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Interior Thread Protectors Versus Pipe Caps

Thread protectors keep delicate pipe threads intact and unbent. However, these pluglike things that fit inside or around pipes (depending on where the threads are) aren't the only things that can be used as protection. A pipe cap may also suffice in some circumstances. Whether a cap would be a better choice than a protector really depends on the specific situation.

Fast Application and Removal

A pipe cap is going to offer the fastest application and removal for the most part when dealing with just a few pipes. But if you have a lot of threads that need to be covered, thread protectors can be applied with a machine, so that will save you time because you'll be able to go do something else and likely be faster overall. So if you have only one or two pipes, say, that you have to protect, pipe caps may work as fast thread protectors. Once you start getting into bulk amounts, though, you'll want thread protectors and equipment to apply them automatically.

Stable Protection for the Actual Threads

A thread protector doesn't necessarily have threads itself that intertwine with the threads in the pipe; you're more likely to see smooth sides. However, the protector should fit snugly enough inside the pipes that it forms a stable barrier covering the threads. That prevents anything that gets inside the pipe, such as a rock, from denting the threads. A pipe cap will, of course, cover the opening to the pipe and form a barrier. But if the cap is at all loose, even a little bit, sand can work its way under the cap, as can liquids that might dry on the threads and make them harder to use until you can clean out the pipe.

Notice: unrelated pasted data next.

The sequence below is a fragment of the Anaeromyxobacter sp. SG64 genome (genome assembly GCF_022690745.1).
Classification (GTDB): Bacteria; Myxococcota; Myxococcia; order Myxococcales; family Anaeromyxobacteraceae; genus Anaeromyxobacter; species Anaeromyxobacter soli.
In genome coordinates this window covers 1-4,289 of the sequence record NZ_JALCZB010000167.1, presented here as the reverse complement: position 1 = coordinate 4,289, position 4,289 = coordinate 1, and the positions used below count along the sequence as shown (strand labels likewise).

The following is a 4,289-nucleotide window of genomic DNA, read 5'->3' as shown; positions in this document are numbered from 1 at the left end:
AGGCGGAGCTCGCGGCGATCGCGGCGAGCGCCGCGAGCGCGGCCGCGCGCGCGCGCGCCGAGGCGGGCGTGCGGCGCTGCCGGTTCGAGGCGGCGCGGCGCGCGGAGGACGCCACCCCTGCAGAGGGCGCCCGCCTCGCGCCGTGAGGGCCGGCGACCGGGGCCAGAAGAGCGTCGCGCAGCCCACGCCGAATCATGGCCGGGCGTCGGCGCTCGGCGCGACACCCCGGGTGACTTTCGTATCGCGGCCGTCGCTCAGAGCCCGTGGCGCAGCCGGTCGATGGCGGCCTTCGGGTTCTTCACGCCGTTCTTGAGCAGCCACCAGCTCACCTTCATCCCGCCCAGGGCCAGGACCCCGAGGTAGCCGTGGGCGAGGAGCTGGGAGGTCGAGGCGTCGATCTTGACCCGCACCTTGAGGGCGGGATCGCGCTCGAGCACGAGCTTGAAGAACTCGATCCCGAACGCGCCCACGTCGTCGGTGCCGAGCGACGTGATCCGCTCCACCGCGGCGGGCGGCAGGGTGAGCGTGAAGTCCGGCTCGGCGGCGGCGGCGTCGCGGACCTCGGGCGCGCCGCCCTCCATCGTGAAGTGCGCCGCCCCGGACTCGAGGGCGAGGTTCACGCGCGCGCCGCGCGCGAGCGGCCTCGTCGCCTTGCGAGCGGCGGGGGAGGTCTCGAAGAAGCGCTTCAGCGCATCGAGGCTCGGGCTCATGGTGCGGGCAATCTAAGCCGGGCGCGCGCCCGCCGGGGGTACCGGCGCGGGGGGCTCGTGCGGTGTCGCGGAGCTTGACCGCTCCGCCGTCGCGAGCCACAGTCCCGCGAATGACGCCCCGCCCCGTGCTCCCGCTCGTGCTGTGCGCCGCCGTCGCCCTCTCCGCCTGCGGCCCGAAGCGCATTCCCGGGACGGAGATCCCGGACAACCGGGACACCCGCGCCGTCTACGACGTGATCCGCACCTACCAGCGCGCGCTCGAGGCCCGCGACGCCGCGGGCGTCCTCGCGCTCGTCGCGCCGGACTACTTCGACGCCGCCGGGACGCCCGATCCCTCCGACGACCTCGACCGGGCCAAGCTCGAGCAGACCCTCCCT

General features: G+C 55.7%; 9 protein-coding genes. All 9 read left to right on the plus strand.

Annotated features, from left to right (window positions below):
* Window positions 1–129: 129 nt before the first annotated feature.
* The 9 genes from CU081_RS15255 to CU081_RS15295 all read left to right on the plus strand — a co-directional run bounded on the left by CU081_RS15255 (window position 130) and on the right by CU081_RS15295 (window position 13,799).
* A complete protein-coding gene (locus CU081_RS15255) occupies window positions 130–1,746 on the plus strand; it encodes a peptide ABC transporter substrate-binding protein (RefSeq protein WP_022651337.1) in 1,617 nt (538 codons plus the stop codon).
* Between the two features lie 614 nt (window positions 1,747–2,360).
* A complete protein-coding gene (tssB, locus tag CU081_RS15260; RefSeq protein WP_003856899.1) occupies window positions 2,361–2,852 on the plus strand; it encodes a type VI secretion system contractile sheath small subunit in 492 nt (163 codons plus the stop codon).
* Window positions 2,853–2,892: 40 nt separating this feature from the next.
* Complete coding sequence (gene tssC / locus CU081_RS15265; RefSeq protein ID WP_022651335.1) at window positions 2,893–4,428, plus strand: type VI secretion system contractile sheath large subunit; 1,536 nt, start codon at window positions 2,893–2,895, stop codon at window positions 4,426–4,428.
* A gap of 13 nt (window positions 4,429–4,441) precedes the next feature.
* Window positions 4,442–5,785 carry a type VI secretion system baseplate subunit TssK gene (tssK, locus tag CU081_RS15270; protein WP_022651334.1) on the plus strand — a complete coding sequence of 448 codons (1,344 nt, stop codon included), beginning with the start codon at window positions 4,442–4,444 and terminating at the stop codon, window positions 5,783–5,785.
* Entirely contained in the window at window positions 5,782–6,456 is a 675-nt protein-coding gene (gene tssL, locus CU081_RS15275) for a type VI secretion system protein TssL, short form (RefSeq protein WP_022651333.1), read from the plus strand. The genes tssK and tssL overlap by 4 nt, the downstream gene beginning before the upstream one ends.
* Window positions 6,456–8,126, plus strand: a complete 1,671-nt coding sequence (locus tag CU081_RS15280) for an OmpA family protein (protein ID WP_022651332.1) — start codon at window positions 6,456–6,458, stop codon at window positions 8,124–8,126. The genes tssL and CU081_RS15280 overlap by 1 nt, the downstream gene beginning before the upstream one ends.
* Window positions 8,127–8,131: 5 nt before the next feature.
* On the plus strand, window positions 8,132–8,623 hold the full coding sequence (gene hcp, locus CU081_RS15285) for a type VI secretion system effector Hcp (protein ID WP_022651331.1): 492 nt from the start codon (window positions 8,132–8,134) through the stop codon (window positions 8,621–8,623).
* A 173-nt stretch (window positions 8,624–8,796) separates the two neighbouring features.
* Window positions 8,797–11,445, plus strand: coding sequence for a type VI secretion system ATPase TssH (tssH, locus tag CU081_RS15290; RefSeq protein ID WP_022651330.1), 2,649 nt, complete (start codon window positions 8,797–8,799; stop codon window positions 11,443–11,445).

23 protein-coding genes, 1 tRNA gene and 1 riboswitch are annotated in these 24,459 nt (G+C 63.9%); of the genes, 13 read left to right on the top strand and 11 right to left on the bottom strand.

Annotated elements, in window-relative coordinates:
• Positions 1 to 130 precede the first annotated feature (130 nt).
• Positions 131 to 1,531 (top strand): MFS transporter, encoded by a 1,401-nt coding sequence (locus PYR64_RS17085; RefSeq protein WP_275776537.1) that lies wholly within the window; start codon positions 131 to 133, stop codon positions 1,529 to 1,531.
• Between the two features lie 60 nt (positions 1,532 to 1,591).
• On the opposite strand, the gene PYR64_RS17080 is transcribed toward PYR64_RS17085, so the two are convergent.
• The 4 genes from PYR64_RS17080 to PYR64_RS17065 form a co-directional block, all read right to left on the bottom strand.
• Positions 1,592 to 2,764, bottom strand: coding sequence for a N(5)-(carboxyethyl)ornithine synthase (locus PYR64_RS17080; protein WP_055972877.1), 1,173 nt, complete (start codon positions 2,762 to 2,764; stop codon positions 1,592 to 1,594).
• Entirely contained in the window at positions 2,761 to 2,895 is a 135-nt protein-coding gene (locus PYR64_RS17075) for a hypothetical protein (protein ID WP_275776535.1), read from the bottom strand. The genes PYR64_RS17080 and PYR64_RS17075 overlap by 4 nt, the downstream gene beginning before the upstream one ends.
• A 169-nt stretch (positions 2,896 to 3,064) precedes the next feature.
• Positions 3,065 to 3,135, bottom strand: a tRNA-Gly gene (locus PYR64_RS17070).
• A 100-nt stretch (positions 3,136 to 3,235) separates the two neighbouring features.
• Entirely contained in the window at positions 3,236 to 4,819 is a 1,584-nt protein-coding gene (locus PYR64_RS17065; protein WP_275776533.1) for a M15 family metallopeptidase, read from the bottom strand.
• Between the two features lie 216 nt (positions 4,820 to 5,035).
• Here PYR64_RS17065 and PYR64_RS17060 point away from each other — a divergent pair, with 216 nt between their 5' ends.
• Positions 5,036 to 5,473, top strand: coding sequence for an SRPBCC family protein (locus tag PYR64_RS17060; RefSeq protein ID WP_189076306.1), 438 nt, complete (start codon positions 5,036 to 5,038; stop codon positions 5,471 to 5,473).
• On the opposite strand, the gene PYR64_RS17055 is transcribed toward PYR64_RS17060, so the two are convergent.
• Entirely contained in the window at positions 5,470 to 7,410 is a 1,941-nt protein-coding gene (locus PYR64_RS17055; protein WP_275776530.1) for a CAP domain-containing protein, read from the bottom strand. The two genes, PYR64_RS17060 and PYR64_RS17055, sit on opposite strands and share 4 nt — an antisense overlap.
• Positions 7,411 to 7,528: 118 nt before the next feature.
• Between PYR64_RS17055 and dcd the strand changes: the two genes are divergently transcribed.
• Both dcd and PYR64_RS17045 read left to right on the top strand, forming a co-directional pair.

Internal and External Threads

One thing a cap can't do to protect threads is ensure external threads stay in good shape. You could find pipe caps long enough to cover external threads, but the cap material might not be strong enough to prevent damage if the pipe is jostled or if something collides with the pipe. For external threads, you would need a thread protector made to fit around the pipe in a specific size. These thread protectors can be metal or plastic, just like internal-thread protectors can be, but be aware that the fact that they are external and receive no protection themselves means they have to be extra strong. Otherwise, they could crack or suffer dents, which in turn could affect the pipe and threads.

If you often transport pipes and other items with threads that are similar in size, you may want to have metal thread caps in those sizes made ahead of time so that you always have a supply handy. Pipe caps can work for other items with internal threads where you don't have a supply of protectors.